NEAR had an engine abort in December 1998, causing the craft to miss Eros during the first encounter attempt. Controllers sent NEAR through a U-turn, setting up for today's historic event and saving the mission.

1510 GMT (10:10 a.m. EST)

The NEAR spacecraft was the first mission launched as part of NASA's Discovery program. This series of space probes are built with the motto "faster, better, cheaper" at heart. After NEAR's launch in February 1996, the highly successful Mars Pathfinder followed in December, bound for the Red Planet. Pathfinder arrived on July 4, 1997, landing on Mars and deploying a small rover. The third Discovery mission was Lunar Prospector that mapped the moon's gravity field, magnetic properties and chemical composition. Prospector completed its successful mission last July. The fourth mission was launched last February -- the Stardust probe designed to collect comet dust and return the samples to Earth. Stardust is a 7-year mission.

NASA has approved four additional missions for launch over the next few years.

1500 GMT (10:00 a.m. EST)

After its four-year journey, the Near Earth Asteroid Rendezvous space probe is approaching its destination -- the asteroid 433 Eros. This space rocket is commonly referred to as potato-shaped, and is known to be roughly 21 by 8 by 8 miles. That is twice the size of Manhattan Island in New York.

The NEAR spacecraft is currently operating through a computer sequence that was loaded aboard the satellite quite some time ago. At this point, controllers say they are just watching and don't have much to do.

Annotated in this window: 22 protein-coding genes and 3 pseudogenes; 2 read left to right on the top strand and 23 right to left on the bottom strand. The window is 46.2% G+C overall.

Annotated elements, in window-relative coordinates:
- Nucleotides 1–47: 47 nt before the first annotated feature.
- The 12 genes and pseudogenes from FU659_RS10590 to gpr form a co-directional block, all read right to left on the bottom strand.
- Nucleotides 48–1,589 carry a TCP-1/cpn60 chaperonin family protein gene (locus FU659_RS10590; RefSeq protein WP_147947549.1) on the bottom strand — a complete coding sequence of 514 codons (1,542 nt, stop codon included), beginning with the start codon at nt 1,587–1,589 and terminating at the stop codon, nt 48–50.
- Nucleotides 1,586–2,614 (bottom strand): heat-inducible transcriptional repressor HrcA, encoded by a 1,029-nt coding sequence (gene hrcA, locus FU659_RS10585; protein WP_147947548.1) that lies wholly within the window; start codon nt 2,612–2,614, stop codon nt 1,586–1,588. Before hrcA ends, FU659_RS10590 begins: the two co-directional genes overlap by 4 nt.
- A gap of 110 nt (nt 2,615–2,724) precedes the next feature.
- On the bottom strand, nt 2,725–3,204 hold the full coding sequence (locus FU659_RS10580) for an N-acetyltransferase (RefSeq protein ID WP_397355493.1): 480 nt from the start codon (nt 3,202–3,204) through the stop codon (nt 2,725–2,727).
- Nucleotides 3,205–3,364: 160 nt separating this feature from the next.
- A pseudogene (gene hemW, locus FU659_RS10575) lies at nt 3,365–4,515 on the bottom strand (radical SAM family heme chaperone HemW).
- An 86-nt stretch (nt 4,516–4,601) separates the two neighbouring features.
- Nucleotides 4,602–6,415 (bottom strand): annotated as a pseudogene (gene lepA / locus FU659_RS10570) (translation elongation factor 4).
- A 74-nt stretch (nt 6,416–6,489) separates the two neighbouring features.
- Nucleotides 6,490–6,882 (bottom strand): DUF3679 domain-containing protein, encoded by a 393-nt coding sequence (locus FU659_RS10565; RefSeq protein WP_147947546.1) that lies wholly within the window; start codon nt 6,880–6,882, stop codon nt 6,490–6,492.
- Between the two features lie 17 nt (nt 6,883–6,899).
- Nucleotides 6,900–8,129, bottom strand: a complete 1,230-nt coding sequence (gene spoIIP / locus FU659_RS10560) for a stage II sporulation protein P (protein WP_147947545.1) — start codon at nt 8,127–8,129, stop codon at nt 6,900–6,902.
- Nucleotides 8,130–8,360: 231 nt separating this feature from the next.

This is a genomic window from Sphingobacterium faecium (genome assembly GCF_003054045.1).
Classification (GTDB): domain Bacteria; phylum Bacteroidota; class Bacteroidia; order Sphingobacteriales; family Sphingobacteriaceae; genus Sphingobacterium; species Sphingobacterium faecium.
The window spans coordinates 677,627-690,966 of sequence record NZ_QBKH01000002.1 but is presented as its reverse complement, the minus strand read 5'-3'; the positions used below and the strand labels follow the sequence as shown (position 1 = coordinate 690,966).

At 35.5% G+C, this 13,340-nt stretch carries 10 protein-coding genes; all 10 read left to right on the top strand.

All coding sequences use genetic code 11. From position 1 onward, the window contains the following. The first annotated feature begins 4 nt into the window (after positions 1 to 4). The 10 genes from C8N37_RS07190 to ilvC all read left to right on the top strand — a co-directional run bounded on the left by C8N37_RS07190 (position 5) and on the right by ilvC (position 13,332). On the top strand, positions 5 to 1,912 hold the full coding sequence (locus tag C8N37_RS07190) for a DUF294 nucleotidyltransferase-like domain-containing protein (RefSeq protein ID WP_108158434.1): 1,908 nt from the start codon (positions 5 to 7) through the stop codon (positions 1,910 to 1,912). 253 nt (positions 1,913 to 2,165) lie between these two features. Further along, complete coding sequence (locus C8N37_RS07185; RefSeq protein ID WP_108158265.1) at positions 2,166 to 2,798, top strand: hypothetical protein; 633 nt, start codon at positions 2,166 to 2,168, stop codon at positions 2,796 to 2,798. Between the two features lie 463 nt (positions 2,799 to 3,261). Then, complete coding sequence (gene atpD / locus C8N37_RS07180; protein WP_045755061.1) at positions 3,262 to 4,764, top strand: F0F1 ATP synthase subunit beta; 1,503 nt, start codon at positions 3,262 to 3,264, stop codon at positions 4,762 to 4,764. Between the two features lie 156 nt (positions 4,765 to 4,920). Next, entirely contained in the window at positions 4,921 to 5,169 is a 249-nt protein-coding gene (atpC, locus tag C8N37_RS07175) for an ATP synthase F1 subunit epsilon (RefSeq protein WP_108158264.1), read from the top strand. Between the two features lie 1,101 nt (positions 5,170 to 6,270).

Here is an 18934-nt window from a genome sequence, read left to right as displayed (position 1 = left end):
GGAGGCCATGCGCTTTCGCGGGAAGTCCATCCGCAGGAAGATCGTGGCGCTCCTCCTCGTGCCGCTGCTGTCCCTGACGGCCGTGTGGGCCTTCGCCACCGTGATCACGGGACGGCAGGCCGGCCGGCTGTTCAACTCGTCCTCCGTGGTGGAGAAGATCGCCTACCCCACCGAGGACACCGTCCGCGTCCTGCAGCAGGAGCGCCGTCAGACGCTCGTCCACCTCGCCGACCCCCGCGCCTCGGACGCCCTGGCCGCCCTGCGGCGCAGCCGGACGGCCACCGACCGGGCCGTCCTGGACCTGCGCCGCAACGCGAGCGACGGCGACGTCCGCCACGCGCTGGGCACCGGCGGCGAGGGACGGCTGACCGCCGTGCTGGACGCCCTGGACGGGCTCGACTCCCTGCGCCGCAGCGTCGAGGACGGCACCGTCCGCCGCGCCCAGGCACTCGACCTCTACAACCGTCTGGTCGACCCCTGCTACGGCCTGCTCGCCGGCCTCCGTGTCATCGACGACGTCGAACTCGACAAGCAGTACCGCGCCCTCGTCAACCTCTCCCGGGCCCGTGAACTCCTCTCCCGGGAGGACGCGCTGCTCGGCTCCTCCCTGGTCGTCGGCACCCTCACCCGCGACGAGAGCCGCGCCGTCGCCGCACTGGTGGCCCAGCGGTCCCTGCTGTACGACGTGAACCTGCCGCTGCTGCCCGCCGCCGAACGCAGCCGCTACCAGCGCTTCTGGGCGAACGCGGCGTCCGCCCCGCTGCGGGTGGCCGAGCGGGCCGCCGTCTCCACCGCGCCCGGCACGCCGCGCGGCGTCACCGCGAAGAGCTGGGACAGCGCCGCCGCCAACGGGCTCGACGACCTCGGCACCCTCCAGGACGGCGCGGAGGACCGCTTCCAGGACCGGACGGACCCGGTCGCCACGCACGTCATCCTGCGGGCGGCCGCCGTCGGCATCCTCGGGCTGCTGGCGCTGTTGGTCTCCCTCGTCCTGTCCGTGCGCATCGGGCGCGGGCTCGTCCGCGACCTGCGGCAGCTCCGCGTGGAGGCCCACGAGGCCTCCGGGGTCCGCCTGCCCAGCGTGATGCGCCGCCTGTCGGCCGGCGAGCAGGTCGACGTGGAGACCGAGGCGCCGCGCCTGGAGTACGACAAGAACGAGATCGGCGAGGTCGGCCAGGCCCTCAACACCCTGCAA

1430 GMT (9:30 a.m. EST)

The Near Earth Asteroid Rendezvous spacecraft, called NEAR, is about one hour away from firing its hydrazine thrusters to enter orbit around the asteroid 433 Eros. In doing so, NEAR will become the first space mission to orbit a small body in our solar system.

Controllers at the Johns Hopkins University Applied Physics Laboratory in Laurel, Maryland, report NEAR is in the proper attitude for the one-minute maneuver expected to begin at 1533 GMT (10:33 a.m. EST).

The rendezvous sequence was started by NEAR at 0700 GMT (2 a.m. EST) on Sunday. This program includes a unique low-phase flyby of Eros. About five hours ago, the spacecraft flew directly between the sun and Eros, allowing NEAR's infrared spectrometer to obtain observations of the asteroid's northern hemisphere under near-perfect lighting conditions. These observations were aimed at studying Eros' mineral composition.

The upcoming orbit insertion will occur when NEAR is about 207 miles from the center of Eros. The engine firing will slow the craft to allow the asteroid's weak gravity field to capture NEAR.

Officials expect to confirm a succesful orbit around Eros no later than 1630 GMT (11:30 a.m. EST).

Other coverage
First orbit image - NEAR's first view of Eros after entering orbit around the asteroid.
Encounter Preview - background about NEAR's arrival at asteroid 433 Eros.

Eros' Heart - NEAR captures a heart-shaped object on asteroid Eros.

Road to Eros - montage of images show the asteroid from NEAR during approach over the past three weeks.
Video vault
Dr. Robert Farquhar, the NEAR mission director, announces the spacecraft has entered orbit around asteroid 433 Eros.
  PLAY (218k, 20sec QuickTime file)
Mission director Dr. Robert Farquhar describes the ultimate fate of the NEAR once the one-year scientific mission is completed at Eros.
  PLAY (399k, 58sec QuickTime file)
U.S. Senator Barbara Mikulski (D-Md) explains why federal tax money was spent on the NEAR mission.
  PLAY (440k, 1min, 42sec QuickTime file)
Animation shows the NEAR spacecraft encountering 433 Eros and firing its thrusters to begin orbiting the asteroid.
  PLAY (168k, 28sec QuickTime file)
The infrared spectrometer aboard NEAR will be used to determine the asteroid's mineral composition as seen in animation.
  PLAY (228k, 37sec QuickTime file)
Dr. Andrew Cheng, NEAR's project scientist, explains what experiments the spacecraft will conduct once it arrives at Eros.
  PLAY (311k, 44sec QuickTime file)
Dr. Naom Izenberg, NEAR's instrument scientist, describes how the spacecraft will explore the early history of our solar system.
  PLAY (267k, 30sec QuickTime file)

Download QuickTime 4 software to view this file.